The Honey Shop Connects People with Rhode Island’s Wild Harvests

Woonsocket shopkeeper and forager Kathleen Lavallee teaches students about the healthy foods all around us


For many, the prospect of searching for food outdoors is a daunting task. “We’ve been programmed to not touch certain wild foods because they could be deadly, which in some respects, if you don’t know what you are doing, it could,” says Kathleen Lavallee, owner of the Honey Shop in Woonsocket and experienced forager. “Although once you educate and expose yourself to the wild, I’ve seen a lot of our participants become very hooked on it.”

Originally specializing in organic honey-based products sold in her retail shop, over time, Lavallee has become a resource for all things freshly foraged, homemade recipes, and natural remedies, teaching cooking and foraging classes that help others tap into the ingredients right in our own backyards and outdoor spaces, and learn about clean eating via wild food resources.

“Whether it’s nuts or berries, wild lettuces, wild garlic, or mushrooms, I can fill my trunk every weekend with different food I’ve foraged from the wild,” says Lavallee, lamenting that the training needed to develop an eye for such finds isn’t always available. “It’s amazing to me how much food is around us, and no one recognizes it.”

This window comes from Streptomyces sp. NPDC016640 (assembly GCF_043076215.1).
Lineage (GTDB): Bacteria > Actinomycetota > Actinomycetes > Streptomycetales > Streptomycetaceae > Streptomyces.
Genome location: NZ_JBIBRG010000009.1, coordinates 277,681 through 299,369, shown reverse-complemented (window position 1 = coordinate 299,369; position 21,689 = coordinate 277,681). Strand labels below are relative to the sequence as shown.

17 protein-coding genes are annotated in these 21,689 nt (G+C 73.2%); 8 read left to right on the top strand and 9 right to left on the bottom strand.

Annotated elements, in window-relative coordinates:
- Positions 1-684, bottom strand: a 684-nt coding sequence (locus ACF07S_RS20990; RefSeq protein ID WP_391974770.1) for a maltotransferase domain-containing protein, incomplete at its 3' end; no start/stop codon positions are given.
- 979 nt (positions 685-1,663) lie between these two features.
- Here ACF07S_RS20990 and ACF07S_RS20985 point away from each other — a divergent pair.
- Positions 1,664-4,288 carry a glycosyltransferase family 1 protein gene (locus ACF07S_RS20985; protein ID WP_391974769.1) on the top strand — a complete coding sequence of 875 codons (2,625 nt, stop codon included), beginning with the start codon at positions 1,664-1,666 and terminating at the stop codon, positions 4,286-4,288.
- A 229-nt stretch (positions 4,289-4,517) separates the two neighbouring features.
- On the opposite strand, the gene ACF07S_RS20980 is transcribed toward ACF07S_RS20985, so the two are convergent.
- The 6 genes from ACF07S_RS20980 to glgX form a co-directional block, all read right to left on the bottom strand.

Lavallee first launched her brand with the creation of Breathe, a honey-based allergy and cold remedy. The Honey Shop opened its doors on Park Avenue in 2014, with a second floor housing a kitchen where Lavallee teaches workshops, and has since evolved into a food and gift store selling a range of organic goods, including oils, vinegars, and other pantry staples, as well as herbal remedies. Having worked in the healthcare industry for 27 years, Lavallee was interested in learning more about alternative medicines, herbalism, and creating healthier and wholesome foods, and teaching these practices to others. Recently acquiring the lower level of the building, the shop now hosts meditation classes and other workshops.

“The crux of our business really is the classes we teach,” said Lavallee. One offering is a month-by-month guide to the wild foods folks can find here in Rhode Island, answering the questions of “What are the habitats and uses of the different things you find, and how can you use them safely?”

In addition to foraging workshops, The Honey Shop offers mushroom hunting, herbalism, and cooking classes, honing in on different focus areas, from ciabatta and focaccia baking to learning how to make your own pastas and cheeses. Lavallee enjoys creating recipes and foods that people love and that translate to home cooking for any level. Most classes can only accommodate 11 people per session and have become a hot commodity in the community. Lavallee says once tickets are posted, they can be sold out by the next day.

“I really love teaching people, and it’s satisfying to see how they develop over time by teaching their families what they’ve learned in our food classes,” she says. “I love the idea of exposing younger people to this alternative that tends to be lost in society nowadays.”

Follow The Honey Shop on Facebook for upcoming classes, and visit to learn more.



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